Attention Prince George – June is Brain Injury Awareness Month in Canada. Four hundred fifty-two Canadians suffer a serious traumatic brain injury every day. This amounts to nearly one person every three minutes, equaling almost 165,000 serious brain injuries per year. This does not include concussions, non-traumatic brain injuries, military injuries, or unreported cases.
If you would like to join the Prince George Brain Injured Group in recognizing and celebrating Brain Injury Awareness Month, please join them on Friday, June 25 for a Brain Injury Awareness parade. Participants will meet at 12:30 p.m. at the CN Center parking lot to get organized, and the parade starts at 1 p.m. (See route above.)
The Prince George Brain Injured Group has been serving our community for over 30 years. Its service and expertise in the field of brain injury assists almost 500 individuals in the Prince George area annually.
The results of a recent survey conducted by Canadian brain injury associations revealed that approximately 61% of respondents found general lack of awareness about brain injury a key issue. These results demonstrate that we need to work harder to shine a light on the prevalence and intersectionality of brain injury.
Through multiple digital platforms and events, Canadian brain injury associations are working together towards one common goal: raising awareness about the prevalence of brain injury, the challenges faced by those living with it every day and how we can work together to ensure every individual is valued, supported and engaged in their communities.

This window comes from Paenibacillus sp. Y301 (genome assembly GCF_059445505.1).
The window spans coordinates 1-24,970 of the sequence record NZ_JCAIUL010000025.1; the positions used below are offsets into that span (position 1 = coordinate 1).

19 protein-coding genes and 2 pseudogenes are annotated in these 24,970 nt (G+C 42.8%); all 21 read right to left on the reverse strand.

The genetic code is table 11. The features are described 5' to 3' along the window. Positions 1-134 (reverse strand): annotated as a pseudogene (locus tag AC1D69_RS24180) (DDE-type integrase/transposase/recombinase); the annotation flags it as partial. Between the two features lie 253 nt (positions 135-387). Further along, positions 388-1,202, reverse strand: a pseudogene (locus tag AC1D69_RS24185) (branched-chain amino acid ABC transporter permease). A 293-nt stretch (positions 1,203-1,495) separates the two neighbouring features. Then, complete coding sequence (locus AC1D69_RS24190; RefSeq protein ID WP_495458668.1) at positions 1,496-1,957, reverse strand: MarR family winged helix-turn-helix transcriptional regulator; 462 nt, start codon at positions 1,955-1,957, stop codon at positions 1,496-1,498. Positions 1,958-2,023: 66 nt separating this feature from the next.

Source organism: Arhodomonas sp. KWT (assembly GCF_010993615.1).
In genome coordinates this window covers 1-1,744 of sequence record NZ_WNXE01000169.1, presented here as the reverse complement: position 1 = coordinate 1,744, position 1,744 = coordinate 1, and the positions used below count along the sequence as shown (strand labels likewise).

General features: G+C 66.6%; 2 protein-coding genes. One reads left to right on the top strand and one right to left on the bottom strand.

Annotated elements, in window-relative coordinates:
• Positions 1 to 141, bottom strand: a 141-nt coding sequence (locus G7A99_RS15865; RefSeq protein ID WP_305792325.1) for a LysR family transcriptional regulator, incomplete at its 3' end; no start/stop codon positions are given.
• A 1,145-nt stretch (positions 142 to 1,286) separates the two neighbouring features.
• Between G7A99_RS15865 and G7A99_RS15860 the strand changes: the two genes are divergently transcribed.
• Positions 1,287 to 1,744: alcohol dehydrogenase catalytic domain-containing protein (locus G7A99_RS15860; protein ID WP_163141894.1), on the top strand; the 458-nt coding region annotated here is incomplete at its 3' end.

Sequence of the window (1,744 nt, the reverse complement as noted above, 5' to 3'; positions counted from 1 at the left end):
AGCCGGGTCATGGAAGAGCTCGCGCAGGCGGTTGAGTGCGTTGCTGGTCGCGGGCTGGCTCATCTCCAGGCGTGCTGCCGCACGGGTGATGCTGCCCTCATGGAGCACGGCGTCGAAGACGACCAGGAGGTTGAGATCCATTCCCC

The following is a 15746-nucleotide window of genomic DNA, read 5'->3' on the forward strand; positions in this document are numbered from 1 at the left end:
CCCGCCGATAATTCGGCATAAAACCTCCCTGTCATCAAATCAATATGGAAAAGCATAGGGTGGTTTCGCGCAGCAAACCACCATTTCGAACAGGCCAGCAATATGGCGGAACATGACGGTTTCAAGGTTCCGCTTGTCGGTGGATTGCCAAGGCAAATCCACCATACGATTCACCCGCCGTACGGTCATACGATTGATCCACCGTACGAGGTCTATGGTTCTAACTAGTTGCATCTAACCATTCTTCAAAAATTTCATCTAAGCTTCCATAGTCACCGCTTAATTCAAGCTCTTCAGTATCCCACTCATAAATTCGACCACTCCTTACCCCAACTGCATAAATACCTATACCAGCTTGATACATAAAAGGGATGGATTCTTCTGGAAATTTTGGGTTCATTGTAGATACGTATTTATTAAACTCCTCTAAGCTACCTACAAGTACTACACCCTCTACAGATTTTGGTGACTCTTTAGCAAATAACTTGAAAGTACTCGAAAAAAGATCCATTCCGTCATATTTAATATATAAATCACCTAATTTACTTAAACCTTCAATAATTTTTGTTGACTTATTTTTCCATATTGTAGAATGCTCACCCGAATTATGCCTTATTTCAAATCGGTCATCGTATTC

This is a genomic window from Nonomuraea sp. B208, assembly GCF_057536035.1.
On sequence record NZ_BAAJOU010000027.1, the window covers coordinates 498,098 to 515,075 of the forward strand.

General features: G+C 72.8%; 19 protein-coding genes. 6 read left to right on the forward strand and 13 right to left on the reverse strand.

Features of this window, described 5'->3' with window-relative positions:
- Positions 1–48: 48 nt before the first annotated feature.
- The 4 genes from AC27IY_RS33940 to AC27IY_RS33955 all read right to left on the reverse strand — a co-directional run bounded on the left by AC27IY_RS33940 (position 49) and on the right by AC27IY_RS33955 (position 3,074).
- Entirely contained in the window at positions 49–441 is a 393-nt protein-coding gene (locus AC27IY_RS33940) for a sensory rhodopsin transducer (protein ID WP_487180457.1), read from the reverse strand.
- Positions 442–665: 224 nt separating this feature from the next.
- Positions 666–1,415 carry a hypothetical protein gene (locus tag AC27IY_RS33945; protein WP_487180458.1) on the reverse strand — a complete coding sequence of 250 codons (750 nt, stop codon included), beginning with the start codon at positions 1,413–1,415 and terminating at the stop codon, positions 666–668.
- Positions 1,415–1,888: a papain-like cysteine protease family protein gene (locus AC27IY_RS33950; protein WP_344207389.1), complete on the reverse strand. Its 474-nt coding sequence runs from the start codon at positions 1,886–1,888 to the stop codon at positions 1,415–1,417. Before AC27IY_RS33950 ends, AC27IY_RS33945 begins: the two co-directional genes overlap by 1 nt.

Acquired brain injury is defined as damage to the brain that occurs after birth. Brain injuries can have a variety of causes and affect every aspect of a person’s life. The statistics surrounding brain injury are astonishing. Approximately 1.5 million Canadians live with the effects of an acquired brain injury. Annual incidences of acquired brain injuries in Canada are:
- 30 times more common than breast cancer
- 44 times more common than spinal cord injuries
- 400 times more common than HIV/AIDS
The term physical distancing was introduced as a safety measure during the ongoing COVID-19 pandemic, but social and physical distancing is something that is often experienced by survivors of brain injury in their normal lives. Individuals with brain injury face environmental, cognitive, mental, emotional, physical, and societal barriers that cause increased isolation and affect daily living. And still as we all cope with months of separation from loved ones and restrictions from normal activities, those with brain injury are not considered or widely recognized. It is time for that to change.
For more information, please contact Paul Zorzi, Case Manager, and Injury Prevention Facilitator at 250-564-2447.